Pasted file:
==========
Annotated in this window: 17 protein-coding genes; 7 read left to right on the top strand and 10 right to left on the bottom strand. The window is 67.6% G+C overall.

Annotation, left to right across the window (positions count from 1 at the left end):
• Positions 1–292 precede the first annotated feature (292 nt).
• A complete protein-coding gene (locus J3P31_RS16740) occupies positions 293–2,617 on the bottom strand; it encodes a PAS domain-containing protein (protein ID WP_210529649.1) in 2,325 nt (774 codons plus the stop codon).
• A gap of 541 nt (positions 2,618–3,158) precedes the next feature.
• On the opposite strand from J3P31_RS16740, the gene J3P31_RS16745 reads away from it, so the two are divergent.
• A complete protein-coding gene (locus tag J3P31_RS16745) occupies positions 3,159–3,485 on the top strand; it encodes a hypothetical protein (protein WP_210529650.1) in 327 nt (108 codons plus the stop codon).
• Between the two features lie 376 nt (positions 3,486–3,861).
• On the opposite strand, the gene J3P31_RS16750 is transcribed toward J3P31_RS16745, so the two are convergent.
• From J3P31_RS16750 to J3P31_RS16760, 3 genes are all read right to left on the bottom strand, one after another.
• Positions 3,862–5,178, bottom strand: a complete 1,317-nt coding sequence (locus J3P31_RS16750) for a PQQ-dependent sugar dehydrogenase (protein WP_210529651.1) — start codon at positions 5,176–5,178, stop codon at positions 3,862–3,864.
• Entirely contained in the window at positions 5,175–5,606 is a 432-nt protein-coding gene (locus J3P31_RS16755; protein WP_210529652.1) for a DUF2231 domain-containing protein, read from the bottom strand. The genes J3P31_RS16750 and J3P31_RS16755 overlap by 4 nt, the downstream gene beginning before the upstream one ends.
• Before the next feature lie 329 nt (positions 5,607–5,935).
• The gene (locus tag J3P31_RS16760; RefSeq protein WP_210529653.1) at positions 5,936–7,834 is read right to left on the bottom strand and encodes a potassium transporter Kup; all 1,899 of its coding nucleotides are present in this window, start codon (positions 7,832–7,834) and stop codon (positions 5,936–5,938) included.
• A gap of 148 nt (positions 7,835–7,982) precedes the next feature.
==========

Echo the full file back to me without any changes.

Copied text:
Annotated in this window: 17 protein-coding genes; 7 read left to right on the top strand and 10 right to left on the bottom strand. The window is 67.6% G+C overall.

Annotation, left to right across the window (positions count from 1 at the left end):
• Positions 1–292 precede the first annotated feature (292 nt).
• A complete protein-coding gene (locus J3P31_RS16740) occupies positions 293–2,617 on the bottom strand; it encodes a PAS domain-containing protein (protein ID WP_210529649.1) in 2,325 nt (774 codons plus the stop codon).
• A gap of 541 nt (positions 2,618–3,158) precedes the next feature.
• On the opposite strand from J3P31_RS16740, the gene J3P31_RS16745 reads away from it, so the two are divergent.
• A complete protein-coding gene (locus tag J3P31_RS16745) occupies positions 3,159–3,485 on the top strand; it encodes a hypothetical protein (protein WP_210529650.1) in 327 nt (108 codons plus the stop codon).
• Between the two features lie 376 nt (positions 3,486–3,861).
• On the opposite strand, the gene J3P31_RS16750 is transcribed toward J3P31_RS16745, so the two are convergent.
• From J3P31_RS16750 to J3P31_RS16760, 3 genes are all read right to left on the bottom strand, one after another.
• Positions 3,862–5,178, bottom strand: a complete 1,317-nt coding sequence (locus J3P31_RS16750) for a PQQ-dependent sugar dehydrogenase (protein WP_210529651.1) — start codon at positions 5,176–5,178, stop codon at positions 3,862–3,864.
• Entirely contained in the window at positions 5,175–5,606 is a 432-nt protein-coding gene (locus J3P31_RS16755; protein WP_210529652.1) for a DUF2231 domain-containing protein, read from the bottom strand. The genes J3P31_RS16750 and J3P31_RS16755 overlap by 4 nt, the downstream gene beginning before the upstream one ends.
• Before the next feature lie 329 nt (positions 5,607–5,935).
• The gene (locus tag J3P31_RS16760; RefSeq protein WP_210529653.1) at positions 5,936–7,834 is read right to left on the bottom strand and encodes a potassium transporter Kup; all 1,899 of its coding nucleotides are present in this window, start codon (positions 7,832–7,834) and stop codon (positions 5,936–5,938) included.
• A gap of 148 nt (positions 7,835–7,982) precedes the next feature.